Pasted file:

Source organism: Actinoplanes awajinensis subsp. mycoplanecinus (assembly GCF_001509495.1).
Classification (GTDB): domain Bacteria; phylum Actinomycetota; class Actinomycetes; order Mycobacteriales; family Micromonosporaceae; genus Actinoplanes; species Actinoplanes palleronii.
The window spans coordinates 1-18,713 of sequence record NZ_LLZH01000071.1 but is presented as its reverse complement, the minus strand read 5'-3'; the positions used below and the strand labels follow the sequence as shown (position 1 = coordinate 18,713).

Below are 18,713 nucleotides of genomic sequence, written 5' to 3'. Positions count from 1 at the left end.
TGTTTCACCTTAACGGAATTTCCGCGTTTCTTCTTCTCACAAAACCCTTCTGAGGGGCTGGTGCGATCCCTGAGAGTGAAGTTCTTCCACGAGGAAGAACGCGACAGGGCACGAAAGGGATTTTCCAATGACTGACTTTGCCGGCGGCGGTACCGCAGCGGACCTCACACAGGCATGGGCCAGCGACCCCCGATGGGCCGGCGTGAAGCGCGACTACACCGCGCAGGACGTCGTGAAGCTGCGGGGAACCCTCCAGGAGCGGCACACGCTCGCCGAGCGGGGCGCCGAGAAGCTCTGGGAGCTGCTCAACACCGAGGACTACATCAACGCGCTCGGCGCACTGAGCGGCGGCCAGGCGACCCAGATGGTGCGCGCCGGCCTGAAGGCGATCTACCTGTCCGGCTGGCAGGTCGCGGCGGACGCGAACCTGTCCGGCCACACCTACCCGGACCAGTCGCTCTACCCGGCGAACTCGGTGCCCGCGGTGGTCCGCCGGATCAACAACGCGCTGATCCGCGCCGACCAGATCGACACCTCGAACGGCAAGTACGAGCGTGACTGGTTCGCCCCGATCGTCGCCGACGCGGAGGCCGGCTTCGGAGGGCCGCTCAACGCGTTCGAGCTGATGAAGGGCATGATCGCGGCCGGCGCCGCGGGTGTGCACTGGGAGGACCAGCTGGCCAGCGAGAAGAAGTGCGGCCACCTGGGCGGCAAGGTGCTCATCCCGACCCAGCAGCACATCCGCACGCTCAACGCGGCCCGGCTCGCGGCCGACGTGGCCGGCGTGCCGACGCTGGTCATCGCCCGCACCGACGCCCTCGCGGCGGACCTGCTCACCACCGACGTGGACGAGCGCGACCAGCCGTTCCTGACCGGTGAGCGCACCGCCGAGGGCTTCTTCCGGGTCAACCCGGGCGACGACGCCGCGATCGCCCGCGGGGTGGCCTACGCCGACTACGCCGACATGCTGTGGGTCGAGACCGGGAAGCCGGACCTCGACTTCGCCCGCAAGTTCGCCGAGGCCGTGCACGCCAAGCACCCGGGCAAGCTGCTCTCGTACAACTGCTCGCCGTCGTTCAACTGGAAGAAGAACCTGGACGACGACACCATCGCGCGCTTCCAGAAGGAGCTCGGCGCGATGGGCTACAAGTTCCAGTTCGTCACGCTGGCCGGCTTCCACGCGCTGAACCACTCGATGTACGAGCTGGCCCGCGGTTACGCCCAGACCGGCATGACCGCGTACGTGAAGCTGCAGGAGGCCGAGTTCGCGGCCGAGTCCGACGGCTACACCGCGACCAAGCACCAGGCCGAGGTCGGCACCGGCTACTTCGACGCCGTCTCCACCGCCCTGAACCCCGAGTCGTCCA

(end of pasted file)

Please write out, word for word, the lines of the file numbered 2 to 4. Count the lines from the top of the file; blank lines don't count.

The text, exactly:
Classification (GTDB): domain Bacteria; phylum Actinomycetota; class Actinomycetes; order Mycobacteriales; family Micromonosporaceae; genus Actinoplanes; species Actinoplanes palleronii.
The window spans coordinates 1-18,713 of sequence record NZ_LLZH01000071.1 but is presented as its reverse complement, the minus strand read 5'-3'; the positions used below and the strand labels follow the sequence as shown (position 1 = coordinate 18,713).

Below are 18,713 nucleotides of genomic sequence, written 5' to 3'. Positions count from 1 at the left end.